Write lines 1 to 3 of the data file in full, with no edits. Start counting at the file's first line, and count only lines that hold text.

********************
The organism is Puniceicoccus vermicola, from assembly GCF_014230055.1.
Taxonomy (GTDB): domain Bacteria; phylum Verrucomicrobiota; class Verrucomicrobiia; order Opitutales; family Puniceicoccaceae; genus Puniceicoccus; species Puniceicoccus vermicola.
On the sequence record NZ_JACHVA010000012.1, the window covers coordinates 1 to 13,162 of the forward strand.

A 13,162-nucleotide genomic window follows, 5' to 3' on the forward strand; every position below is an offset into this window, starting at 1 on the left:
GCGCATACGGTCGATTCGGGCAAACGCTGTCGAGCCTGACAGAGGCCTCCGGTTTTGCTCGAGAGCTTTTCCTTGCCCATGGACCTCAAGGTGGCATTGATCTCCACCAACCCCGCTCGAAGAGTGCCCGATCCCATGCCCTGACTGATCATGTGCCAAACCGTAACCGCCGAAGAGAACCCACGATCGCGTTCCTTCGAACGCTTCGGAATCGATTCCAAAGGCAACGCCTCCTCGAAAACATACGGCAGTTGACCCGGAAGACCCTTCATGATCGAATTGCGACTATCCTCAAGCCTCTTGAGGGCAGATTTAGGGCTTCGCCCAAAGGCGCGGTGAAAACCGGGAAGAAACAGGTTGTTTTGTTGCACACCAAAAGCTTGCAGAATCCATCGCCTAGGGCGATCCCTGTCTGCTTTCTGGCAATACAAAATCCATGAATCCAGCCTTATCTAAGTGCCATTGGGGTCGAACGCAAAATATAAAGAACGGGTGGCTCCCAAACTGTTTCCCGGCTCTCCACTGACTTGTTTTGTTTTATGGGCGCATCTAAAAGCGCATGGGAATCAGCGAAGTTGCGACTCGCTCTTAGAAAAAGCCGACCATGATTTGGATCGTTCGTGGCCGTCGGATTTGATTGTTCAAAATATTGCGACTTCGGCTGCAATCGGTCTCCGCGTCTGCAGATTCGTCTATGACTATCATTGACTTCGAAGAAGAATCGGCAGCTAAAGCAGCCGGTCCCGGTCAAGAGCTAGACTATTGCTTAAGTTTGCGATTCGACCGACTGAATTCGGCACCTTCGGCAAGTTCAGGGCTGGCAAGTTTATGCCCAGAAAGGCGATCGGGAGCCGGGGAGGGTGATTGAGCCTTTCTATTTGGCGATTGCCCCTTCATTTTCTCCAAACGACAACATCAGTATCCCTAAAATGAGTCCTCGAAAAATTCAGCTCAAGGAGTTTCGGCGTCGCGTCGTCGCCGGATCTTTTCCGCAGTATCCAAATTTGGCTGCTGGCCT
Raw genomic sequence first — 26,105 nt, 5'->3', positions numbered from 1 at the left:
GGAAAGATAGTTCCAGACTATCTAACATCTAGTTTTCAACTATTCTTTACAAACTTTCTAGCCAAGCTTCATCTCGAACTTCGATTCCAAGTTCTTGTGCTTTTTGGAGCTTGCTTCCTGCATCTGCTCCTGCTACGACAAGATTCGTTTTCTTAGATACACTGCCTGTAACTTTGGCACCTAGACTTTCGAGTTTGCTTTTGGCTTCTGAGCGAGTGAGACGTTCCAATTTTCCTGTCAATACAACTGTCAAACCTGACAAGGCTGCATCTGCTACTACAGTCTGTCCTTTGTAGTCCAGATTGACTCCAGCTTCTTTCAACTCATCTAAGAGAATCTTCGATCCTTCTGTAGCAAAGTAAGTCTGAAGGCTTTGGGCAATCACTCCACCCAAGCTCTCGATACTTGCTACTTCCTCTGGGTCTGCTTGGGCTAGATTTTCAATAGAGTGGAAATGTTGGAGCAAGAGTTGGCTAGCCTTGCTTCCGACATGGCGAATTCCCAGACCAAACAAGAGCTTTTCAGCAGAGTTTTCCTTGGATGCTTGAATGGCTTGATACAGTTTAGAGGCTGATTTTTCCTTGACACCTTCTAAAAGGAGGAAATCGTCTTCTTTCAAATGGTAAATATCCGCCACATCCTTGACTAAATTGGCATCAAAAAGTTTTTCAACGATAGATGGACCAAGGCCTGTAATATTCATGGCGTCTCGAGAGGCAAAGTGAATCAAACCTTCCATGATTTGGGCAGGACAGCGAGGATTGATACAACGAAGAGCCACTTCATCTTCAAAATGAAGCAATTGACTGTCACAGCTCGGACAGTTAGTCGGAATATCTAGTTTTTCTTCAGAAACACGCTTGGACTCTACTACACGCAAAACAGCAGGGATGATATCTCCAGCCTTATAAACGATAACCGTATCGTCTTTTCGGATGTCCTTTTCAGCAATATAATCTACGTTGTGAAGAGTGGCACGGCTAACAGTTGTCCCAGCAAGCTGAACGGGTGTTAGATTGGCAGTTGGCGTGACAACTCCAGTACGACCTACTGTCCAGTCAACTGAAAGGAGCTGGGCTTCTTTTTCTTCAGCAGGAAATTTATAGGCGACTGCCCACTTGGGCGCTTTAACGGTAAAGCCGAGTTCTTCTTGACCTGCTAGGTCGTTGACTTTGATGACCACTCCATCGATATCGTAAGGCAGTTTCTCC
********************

The organism is Puniceicoccus vermicola, from assembly GCF_014230055.1.
Taxonomy (GTDB): domain Bacteria; phylum Verrucomicrobiota; class Verrucomicrobiia; order Opitutales; family Puniceicoccaceae; genus Puniceicoccus; species Puniceicoccus vermicola.
On the sequence record NZ_JACHVA010000012.1, the window covers coordinates 1 to 13,162 of the forward strand.